The mystical path is one of beauty, unity, enchantment, and connections with all things. It has been called the underground river that connects all the world's religions. Those who walk this path are open to mystery and not knowing. Their devotional and ethical practices take them into fresh fields of wonder. Huston Smith (The World's Religions) and filmmaker Elda Hartley reverently explore three dimensions of the mystical path with these 30-minute films on Sufism, Tibetan Buddhism, and Hinduism.

In Islamic Mysticism: The Sufi Way (1997), the focus is on the practices of those who have chosen to draw nearer to God. Sufism has been called the "soul" of Islam. While traditional Muslims do ablutions and pray five times a day, Sufis try to go even further by extinguishing the selfish self. They are encouraged on this path of surrender by sheiks who are seen as living incarnations of serenity and compassion. Music and dance are ways to convey the ecstatic joy within the body and to acknowledge the divine presence that saturates everyday life.

Shot on location from India to Morocco, this film is filled with lush images of Muslim art and architecture and scenes of the whirling dervishes of Turkey who move in rhythm with the music of the spheres. "Eternity now" is the reward for Sufis who take the long and arduous spiritual journey for which "everyone must be his own scout." Smith's poetic evocation of this quest makes this brief film an extraordinary experience.

In Requiem for a Faith: Tibetan Buddhism (1997), Smith explores the religion which developed over the centuries in this isolated country in the Himalayas. Some have called Tibet the most religious society that has ever existed. At one time, one-sixth of the men were monks. Prayer flags are hung in forests of trees and prayer wheels are constantly whirling. The world is crowded with spirits, and art seeks to convey that both the good and the bad reside within us. Yogis meditate and achieve super-human states of consciousness. Monks chant three notes simultaneously.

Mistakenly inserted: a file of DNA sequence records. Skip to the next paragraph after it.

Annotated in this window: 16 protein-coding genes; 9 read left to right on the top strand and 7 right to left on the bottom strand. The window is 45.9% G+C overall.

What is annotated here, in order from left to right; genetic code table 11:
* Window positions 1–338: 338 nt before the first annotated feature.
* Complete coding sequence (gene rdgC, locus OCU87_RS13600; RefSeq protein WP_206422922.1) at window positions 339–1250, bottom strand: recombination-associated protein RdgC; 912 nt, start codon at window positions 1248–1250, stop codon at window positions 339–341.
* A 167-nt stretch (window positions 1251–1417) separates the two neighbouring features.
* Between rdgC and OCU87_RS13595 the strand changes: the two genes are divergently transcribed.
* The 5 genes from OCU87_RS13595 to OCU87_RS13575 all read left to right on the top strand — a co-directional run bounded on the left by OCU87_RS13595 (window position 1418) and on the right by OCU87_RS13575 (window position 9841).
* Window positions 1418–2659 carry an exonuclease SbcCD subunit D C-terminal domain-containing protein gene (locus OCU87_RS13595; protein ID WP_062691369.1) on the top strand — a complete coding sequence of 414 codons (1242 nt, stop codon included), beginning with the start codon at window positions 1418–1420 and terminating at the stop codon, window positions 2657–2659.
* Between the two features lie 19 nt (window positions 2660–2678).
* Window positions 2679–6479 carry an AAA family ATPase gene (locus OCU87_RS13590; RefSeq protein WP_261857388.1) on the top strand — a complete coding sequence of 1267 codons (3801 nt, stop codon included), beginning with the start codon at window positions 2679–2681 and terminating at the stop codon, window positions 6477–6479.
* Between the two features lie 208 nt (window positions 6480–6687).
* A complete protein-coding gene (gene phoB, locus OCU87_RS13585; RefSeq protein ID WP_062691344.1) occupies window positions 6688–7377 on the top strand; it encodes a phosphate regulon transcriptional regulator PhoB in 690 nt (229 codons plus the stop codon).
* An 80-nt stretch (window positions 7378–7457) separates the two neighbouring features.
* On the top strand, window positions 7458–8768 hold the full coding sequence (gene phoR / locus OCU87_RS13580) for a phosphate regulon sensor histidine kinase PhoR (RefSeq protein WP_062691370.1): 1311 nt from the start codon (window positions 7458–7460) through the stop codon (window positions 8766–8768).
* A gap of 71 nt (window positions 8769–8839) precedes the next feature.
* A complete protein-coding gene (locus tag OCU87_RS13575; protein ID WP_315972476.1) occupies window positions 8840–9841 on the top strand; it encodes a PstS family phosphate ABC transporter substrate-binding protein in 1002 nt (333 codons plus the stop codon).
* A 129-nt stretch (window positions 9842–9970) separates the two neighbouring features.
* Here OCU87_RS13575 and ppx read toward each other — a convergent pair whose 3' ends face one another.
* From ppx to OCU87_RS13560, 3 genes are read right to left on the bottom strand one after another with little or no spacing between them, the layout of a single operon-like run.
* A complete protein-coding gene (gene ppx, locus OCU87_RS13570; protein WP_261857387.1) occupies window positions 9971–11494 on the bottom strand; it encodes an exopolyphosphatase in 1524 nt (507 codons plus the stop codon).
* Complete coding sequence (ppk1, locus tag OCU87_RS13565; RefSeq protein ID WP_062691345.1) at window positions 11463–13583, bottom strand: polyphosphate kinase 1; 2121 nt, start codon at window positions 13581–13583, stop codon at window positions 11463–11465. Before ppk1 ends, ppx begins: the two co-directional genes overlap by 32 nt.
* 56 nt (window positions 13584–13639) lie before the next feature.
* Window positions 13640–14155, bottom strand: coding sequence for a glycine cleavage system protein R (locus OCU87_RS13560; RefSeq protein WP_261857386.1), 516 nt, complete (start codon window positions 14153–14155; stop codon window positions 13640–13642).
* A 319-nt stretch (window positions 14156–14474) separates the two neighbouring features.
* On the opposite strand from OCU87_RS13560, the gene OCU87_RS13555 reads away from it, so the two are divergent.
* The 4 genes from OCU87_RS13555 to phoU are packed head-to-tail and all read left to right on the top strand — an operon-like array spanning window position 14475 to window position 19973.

To the modern mind, these practices might seem strange. Yet to Tibetan Buddhists they are all part of the wheel of existence and the challenge of getting off the treadmill of ignorant desires. Whereas Westerners emphasize the glories of individualism, this spiritual tradition sees the separate self as a delusion and a way of living that can only lead to suffering and loss. This short film vividly conveys the distinctiveness of this religion and its unique wisdom.

In India and The Infinite: The Soul of a People (1997), narrator Huston Smith and filmmaker Elda Hartley set out to capture the incredible diversity and mystery of spirituality in this gigantic country. Here are Hindus, Muslims, Buddhists, Christians, Jains, and Sikhs side by side. The country has found a way to respect differences and to make room for every belief system.

Smith is astonished at the way Hinduism has honored personality types, spiritual temperaments, and the four stages of life. But most splendid for him is its emphasis on the divine within every human being. Although Hindus have altars to the gods in their homes, the altar of the heart is considered to be the most sacred. The dance of Shiva conveys the divine activity in everyday life. The Infinite — the life force — is stirring in all things.

Hartley presents many startling images of India, including gurus lecturing devotees, ascetics on beds of nails, and erotic sculptures on temples. This lively documentary lives up to its promise to convey the richness of India's spiritual landscape.